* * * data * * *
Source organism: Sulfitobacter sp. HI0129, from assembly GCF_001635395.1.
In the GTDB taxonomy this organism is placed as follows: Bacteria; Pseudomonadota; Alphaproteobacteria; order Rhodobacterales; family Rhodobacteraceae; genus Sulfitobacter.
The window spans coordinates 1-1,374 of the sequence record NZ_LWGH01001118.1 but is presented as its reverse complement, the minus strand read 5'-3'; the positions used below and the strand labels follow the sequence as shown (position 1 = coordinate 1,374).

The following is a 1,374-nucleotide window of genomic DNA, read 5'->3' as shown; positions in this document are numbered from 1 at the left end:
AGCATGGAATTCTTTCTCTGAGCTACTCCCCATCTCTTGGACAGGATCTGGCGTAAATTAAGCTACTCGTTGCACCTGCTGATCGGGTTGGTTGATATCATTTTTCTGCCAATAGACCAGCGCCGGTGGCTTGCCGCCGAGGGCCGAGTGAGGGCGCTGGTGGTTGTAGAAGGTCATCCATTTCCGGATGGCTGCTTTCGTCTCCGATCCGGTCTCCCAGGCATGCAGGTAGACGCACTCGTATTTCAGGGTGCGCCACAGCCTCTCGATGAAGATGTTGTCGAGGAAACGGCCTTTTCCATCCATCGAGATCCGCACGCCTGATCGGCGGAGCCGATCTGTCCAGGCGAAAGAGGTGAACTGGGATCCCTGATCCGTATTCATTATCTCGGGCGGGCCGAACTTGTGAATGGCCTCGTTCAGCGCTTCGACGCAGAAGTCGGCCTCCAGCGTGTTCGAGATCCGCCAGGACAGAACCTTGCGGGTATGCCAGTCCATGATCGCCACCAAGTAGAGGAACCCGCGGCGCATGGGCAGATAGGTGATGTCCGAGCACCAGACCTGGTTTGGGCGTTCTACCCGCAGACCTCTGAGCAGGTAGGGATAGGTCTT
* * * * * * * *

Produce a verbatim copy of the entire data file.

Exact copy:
Source organism: Sulfitobacter sp. HI0129, from assembly GCF_001635395.1.
In the GTDB taxonomy this organism is placed as follows: Bacteria; Pseudomonadota; Alphaproteobacteria; order Rhodobacterales; family Rhodobacteraceae; genus Sulfitobacter.
The window spans coordinates 1-1,374 of the sequence record NZ_LWGH01001118.1 but is presented as its reverse complement, the minus strand read 5'-3'; the positions used below and the strand labels follow the sequence as shown (position 1 = coordinate 1,374).

The following is a 1,374-nucleotide window of genomic DNA, read 5'->3' as shown; positions in this document are numbered from 1 at the left end:
AGCATGGAATTCTTTCTCTGAGCTACTCCCCATCTCTTGGACAGGATCTGGCGTAAATTAAGCTACTCGTTGCACCTGCTGATCGGGTTGGTTGATATCATTTTTCTGCCAATAGACCAGCGCCGGTGGCTTGCCGCCGAGGGCCGAGTGAGGGCGCTGGTGGTTGTAGAAGGTCATCCATTTCCGGATGGCTGCTTTCGTCTCCGATCCGGTCTCCCAGGCATGCAGGTAGACGCACTCGTATTTCAGGGTGCGCCACAGCCTCTCGATGAAGATGTTGTCGAGGAAACGGCCTTTTCCATCCATCGAGATCCGCACGCCTGATCGGCGGAGCCGATCTGTCCAGGCGAAAGAGGTGAACTGGGATCCCTGATCCGTATTCATTATCTCGGGCGGGCCGAACTTGTGAATGGCCTCGTTCAGCGCTTCGACGCAGAAGTCGGCCTCCAGCGTGTTCGAGATCCGCCAGGACAGAACCTTGCGGGTATGCCAGTCCATGATCGCCACCAAGTAGAGGAACCCGCGGCGCATGGGCAGATAGGTGATGTCCGAGCACCAGACCTGGTTTGGGCGTTCTACCCGCAGACCTCTGAGCAGGTAGGGATAGGTCTT